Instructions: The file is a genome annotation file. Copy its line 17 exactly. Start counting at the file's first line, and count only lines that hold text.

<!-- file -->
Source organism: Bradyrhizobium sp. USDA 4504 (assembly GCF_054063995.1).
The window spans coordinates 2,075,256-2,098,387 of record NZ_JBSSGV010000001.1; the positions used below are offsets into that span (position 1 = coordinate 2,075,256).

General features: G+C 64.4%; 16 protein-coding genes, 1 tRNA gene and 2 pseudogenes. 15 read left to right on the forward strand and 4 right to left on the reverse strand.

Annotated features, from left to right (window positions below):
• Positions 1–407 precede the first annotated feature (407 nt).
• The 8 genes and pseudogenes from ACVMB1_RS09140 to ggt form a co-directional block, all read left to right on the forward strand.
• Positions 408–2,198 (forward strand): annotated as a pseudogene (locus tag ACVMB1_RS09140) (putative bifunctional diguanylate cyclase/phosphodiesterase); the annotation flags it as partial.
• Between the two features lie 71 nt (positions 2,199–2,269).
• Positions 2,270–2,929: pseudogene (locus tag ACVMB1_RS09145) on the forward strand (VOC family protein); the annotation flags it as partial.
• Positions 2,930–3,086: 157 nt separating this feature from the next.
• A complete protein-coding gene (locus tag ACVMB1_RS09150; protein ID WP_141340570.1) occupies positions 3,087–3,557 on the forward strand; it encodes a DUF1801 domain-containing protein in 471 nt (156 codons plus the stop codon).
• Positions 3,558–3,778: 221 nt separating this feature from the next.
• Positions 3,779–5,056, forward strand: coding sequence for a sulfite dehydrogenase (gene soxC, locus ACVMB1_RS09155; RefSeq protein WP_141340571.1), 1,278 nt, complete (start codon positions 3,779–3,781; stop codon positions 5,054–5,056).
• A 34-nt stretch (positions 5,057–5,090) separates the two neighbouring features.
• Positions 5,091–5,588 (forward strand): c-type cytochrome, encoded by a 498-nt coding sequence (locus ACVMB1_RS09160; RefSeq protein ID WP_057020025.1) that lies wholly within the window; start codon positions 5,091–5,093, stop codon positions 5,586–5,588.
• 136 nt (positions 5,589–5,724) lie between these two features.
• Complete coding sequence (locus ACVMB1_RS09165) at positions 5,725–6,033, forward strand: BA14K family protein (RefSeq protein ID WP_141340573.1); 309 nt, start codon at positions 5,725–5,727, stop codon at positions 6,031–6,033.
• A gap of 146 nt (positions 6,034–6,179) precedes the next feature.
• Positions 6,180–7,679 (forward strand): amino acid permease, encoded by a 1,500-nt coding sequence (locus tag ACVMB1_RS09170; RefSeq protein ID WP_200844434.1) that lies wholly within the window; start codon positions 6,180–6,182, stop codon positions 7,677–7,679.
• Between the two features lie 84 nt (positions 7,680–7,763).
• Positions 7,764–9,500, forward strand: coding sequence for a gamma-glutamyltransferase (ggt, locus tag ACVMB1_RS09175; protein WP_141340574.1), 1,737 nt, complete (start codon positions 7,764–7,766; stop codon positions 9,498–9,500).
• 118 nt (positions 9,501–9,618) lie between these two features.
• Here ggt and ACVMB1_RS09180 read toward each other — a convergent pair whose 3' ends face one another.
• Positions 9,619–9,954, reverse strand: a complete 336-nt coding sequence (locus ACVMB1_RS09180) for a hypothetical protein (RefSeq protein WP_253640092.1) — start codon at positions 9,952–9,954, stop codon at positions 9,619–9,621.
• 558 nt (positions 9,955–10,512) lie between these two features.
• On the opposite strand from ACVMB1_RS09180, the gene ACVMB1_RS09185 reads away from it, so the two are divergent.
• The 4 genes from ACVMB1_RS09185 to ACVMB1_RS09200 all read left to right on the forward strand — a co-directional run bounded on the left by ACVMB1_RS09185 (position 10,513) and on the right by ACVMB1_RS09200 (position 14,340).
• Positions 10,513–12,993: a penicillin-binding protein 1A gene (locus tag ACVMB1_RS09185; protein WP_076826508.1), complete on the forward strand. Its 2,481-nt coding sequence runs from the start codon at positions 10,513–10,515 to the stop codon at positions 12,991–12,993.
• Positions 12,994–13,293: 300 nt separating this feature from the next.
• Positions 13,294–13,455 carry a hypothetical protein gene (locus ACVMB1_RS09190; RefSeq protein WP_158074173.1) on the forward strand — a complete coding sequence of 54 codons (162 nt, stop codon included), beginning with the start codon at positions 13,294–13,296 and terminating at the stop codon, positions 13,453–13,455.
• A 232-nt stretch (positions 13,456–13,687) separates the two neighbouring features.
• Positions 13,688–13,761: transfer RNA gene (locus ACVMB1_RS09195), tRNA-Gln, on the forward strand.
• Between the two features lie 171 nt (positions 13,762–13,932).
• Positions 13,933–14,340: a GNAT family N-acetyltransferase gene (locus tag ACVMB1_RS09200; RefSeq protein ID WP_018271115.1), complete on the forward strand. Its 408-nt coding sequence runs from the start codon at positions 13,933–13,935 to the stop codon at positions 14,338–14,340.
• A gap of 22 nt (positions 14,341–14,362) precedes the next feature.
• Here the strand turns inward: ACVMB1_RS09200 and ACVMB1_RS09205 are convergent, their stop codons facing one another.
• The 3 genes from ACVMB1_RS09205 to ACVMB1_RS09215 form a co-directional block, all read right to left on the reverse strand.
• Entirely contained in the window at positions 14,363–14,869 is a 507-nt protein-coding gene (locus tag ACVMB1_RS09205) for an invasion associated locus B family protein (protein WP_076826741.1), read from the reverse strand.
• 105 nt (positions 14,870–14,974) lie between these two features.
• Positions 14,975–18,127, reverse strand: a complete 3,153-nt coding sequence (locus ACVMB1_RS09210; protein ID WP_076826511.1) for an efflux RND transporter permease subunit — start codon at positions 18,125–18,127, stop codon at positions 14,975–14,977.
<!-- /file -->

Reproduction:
• Complete coding sequence (locus ACVMB1_RS09165) at positions 5,725–6,033, forward strand: BA14K family protein (RefSeq protein ID WP_141340573.1); 309 nt, start codon at positions 5,725–5,727, stop codon at positions 6,031–6,033.